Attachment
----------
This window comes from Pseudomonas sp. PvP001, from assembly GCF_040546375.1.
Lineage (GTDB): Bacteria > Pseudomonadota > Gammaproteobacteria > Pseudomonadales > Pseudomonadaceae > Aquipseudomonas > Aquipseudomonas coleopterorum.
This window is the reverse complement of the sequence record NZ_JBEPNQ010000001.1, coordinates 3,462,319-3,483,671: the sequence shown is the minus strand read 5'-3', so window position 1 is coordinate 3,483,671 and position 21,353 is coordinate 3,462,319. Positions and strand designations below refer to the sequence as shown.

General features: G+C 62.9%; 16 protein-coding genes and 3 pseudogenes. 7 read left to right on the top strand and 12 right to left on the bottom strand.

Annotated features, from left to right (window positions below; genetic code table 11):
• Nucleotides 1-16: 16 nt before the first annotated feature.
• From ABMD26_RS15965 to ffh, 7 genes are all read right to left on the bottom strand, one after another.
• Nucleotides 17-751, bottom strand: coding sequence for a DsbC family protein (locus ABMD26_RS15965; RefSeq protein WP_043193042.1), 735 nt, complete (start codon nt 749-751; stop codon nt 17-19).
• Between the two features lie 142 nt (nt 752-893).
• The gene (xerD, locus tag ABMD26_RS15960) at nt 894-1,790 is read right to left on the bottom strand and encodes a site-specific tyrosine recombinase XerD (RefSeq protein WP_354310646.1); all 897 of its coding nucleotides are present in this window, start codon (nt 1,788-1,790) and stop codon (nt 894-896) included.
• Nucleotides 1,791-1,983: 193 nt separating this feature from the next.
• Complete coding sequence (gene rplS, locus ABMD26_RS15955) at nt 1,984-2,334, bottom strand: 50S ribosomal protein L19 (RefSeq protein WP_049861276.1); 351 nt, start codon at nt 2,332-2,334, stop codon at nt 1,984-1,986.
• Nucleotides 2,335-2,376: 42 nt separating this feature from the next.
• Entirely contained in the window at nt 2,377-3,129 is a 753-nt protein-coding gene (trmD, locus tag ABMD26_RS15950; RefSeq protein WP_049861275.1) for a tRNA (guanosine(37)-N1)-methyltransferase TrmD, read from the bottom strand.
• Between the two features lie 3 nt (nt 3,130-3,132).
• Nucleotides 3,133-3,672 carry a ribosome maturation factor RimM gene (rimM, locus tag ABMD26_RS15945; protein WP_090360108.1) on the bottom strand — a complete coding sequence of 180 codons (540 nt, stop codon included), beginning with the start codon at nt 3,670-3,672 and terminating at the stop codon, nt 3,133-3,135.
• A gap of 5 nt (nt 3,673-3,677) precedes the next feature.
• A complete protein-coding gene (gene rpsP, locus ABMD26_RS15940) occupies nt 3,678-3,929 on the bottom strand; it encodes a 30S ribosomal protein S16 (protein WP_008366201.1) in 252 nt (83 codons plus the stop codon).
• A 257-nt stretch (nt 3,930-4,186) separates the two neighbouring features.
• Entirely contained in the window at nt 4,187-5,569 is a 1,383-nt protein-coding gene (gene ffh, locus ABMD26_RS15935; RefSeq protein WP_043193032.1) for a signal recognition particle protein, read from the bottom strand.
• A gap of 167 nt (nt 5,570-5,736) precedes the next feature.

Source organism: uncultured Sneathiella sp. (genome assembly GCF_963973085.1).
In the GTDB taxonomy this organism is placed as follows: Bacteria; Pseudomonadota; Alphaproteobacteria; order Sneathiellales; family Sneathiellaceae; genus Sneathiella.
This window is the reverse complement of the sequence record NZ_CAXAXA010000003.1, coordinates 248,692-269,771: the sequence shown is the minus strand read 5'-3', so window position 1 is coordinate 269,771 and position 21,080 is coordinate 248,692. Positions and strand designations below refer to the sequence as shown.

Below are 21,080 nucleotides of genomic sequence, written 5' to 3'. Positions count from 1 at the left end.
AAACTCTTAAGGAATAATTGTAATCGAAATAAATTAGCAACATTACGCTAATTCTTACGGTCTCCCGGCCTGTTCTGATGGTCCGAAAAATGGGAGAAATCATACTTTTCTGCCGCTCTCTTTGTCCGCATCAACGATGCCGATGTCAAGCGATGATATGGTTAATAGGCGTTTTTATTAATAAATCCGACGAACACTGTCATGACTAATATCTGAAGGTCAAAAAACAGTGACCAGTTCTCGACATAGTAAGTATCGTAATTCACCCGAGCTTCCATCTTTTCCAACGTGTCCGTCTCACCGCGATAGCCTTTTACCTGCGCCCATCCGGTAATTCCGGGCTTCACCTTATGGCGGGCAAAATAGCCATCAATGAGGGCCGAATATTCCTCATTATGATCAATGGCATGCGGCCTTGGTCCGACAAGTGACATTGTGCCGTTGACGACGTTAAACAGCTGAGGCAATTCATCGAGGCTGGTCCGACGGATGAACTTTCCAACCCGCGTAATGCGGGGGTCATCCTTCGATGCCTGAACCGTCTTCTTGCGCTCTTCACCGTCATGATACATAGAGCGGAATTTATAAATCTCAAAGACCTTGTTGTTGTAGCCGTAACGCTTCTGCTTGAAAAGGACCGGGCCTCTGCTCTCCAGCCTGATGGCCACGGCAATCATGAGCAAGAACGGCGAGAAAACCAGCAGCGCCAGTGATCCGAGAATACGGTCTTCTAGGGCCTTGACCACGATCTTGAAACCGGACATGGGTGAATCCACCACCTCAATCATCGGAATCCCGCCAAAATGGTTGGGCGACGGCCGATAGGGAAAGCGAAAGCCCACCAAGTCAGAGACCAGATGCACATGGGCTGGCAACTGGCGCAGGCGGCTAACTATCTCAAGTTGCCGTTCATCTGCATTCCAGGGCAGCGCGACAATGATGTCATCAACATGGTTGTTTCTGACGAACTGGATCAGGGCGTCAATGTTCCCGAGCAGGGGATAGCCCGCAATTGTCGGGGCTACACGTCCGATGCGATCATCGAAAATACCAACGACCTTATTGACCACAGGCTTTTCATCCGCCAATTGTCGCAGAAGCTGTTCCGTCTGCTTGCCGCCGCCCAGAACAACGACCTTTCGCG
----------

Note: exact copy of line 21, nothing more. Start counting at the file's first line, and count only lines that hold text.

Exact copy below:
• A gap of 167 nt (nt 5,570-5,736) precedes the next feature.